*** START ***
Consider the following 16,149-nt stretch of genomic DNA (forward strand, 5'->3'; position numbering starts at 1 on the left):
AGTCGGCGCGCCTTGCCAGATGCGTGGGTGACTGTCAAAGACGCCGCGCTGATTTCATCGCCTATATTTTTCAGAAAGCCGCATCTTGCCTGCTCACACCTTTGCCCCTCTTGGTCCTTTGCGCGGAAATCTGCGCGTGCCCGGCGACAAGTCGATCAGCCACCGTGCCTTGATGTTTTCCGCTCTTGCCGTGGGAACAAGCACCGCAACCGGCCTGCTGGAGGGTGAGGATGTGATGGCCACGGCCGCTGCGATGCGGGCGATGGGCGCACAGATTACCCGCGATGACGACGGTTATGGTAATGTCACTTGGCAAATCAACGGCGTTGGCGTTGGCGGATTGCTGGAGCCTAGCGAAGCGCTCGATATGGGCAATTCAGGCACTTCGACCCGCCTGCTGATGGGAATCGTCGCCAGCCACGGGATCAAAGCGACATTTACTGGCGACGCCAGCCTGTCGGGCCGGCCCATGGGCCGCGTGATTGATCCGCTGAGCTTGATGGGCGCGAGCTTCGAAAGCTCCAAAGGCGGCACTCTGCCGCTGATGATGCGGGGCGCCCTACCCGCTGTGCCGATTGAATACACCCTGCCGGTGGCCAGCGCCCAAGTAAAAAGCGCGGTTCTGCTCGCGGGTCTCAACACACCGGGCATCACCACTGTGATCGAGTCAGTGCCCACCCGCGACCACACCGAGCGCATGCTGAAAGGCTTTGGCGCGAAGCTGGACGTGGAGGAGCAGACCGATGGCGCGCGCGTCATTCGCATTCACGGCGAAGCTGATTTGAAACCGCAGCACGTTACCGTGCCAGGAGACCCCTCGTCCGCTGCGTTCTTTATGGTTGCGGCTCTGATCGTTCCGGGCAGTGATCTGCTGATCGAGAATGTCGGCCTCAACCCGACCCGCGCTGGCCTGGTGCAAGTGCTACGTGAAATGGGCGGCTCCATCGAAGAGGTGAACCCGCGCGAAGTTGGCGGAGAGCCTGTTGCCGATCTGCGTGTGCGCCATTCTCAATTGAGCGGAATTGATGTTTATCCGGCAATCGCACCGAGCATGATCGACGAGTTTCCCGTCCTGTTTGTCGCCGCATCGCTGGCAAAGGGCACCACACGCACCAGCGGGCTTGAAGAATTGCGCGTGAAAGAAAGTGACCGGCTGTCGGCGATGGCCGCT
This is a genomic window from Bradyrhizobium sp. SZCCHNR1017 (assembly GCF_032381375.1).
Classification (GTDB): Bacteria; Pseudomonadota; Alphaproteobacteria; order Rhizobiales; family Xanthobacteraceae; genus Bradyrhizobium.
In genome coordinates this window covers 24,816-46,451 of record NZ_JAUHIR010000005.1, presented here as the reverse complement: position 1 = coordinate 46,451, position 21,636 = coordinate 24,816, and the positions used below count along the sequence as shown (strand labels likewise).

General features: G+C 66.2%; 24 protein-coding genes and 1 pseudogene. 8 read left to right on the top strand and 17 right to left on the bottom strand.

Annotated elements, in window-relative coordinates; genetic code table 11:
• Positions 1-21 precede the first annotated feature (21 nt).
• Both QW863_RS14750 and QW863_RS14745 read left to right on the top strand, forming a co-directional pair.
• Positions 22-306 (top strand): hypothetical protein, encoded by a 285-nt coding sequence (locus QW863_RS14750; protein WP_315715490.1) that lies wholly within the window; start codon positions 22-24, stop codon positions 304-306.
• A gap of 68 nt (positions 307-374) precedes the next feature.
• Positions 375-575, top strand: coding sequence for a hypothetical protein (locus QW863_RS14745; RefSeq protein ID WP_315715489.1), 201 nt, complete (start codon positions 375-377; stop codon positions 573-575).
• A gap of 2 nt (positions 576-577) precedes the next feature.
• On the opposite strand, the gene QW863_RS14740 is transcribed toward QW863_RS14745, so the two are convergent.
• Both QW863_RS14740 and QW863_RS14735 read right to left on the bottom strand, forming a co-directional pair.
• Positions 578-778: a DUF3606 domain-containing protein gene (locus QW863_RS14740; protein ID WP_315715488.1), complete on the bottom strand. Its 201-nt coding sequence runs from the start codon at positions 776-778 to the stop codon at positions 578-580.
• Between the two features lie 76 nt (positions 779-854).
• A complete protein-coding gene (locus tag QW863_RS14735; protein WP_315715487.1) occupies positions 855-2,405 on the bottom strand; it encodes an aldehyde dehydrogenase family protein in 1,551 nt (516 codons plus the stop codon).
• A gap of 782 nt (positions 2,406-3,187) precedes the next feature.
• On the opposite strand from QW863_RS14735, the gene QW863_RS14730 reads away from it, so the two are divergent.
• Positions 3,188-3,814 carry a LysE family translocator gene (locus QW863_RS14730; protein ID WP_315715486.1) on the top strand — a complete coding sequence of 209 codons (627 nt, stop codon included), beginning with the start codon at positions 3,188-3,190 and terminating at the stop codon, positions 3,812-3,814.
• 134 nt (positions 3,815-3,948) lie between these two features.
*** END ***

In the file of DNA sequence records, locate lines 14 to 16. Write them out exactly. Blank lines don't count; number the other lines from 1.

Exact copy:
• On the opposite strand, the gene QW863_RS14740 is transcribed toward QW863_RS14745, so the two are convergent.
• Both QW863_RS14740 and QW863_RS14735 read right to left on the bottom strand, forming a co-directional pair.
• Positions 578-778: a DUF3606 domain-containing protein gene (locus QW863_RS14740; protein ID WP_315715488.1), complete on the bottom strand. Its 201-nt coding sequence runs from the start codon at positions 776-778 to the stop codon at positions 578-580.